The goal of a resume is to get a job interview. Use your resume to highlight your education, skills and experience. A concise, well-written resume invites the reader to find out more about what you have to offer in the workplace.
Curriculum Vitae (CV) vs. Resume
Curriculum vitae is Latin for course of life. As such, a curriculum vitae (CV) is a multi-page document detailing education, experience, publications, awards and professional memberships. CVs are usually required for jobs in research, academia and high-level positions. CVs are all-inclusive, so they can run as long as 20 pages.
A resume, on the other hand, provides a synopsis of your relevant education, experience and skills. It's best if you can confine the information to a single page, but no longer than two pages at most. If you had a job unrelated to the one you're applying for, you can include it on your resume, so you don't have a gap in your employment history. When listing responsibilities and accomplishments for the unrelated job, include only those that translate to the new position.
So-called "soft skills" are almost always transferable from one job to the next, even in vastly different fields. Soft skills are akin to personality traits in that they reflect who a person is rather than focus as much as on what they know how to do. Soft skills include the ability to work independently and as a team member, communications skills, interpersonal skills, leadership qualities and time management abilities. Words and phrases such as "dependable," "punctual," "detail-oriented" and "multi-tasker" describe qualities that any employer would view as assets.
What Is APA Style?
The American Psychological Association (APA) publishes a style guide widely used by writers and academics. Using APA style standardizes content organization, spelling, abbreviations and citations. APA style is typically the required style guide for writers and students in the social sciences, business and nursing.
The APA regularly updates its style guide. You can find a copy at most libraries. Purdue University's Online Writing Lab (OWL) offers an extensive free guide to APA style to anyone who wants to use it. You do not have to be a student at Purdue to access OWL.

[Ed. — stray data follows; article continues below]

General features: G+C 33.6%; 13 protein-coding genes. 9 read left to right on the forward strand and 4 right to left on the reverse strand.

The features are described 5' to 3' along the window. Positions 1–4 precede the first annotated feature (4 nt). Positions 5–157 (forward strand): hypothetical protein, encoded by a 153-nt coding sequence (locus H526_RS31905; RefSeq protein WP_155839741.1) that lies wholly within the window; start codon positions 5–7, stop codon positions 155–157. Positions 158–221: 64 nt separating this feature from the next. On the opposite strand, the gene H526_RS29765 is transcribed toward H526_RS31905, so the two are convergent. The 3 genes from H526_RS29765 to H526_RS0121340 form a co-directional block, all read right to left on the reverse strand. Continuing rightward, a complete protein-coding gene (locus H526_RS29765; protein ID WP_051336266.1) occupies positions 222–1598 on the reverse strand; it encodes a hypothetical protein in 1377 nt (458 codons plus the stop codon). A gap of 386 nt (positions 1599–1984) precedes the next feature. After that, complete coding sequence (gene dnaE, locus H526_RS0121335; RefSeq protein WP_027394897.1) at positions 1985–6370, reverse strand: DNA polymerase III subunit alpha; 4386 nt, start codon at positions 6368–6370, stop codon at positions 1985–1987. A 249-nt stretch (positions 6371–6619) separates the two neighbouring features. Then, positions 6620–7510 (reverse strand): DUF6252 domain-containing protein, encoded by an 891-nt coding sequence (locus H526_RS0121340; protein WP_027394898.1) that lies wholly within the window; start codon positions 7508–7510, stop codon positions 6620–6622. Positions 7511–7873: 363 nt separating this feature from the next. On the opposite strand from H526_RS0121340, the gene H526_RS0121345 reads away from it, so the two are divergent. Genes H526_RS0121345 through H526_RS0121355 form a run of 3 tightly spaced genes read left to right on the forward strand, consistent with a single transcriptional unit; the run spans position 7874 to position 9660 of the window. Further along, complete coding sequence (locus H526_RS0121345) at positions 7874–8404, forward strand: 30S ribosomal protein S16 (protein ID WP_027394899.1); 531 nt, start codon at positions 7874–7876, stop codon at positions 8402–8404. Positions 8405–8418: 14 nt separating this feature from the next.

There is no APA resume format or APA resume template. Within APA writing and formatting guidelines, you can make choices about the content and organization of your resume.
Chronological vs. Functional Resume
The three types of resume are chronological, functional and combination (also called hybrid). The format that you choose depends on personal preference, your qualifications, your work history and the position for which you're applying.
A chronological resume:
- Lists experience and education in chronological order
- Best suits individuals with a consistent work record on one career path
- Highlights progressively responsible positions with more than one employer in a single industry
- Shows little or no gap in work history
A functional resume:
- Allows you to organize your qualifications by skill sets instead of employment history
- Best suits new graduates or others with a limited work history
- Highlights qualifications of individuals changing career fields
A combination resume:
- Allows you to combine elements of chronological and functional resumes
- Best suited for those with a steady but diverse employment history
- Focuses on skill sets relevant to the position you're applying for instead of on previous job titles
Look online for resume examples relevant to the position you're seeking. The websites of college career centers often have resume examples and suggestions. Jobs websites such as CareerBuilder, ZipRecruiter and Indeed also have examples. Use them for reference only and do not copy word-for-word. Hiring managers use these websites too!
Use Action Words
To keep resumes brief, it's standard practice to use phrases beginning with verbs in the past tense rather than complete sentences. Avoid using "I." For example, you might write: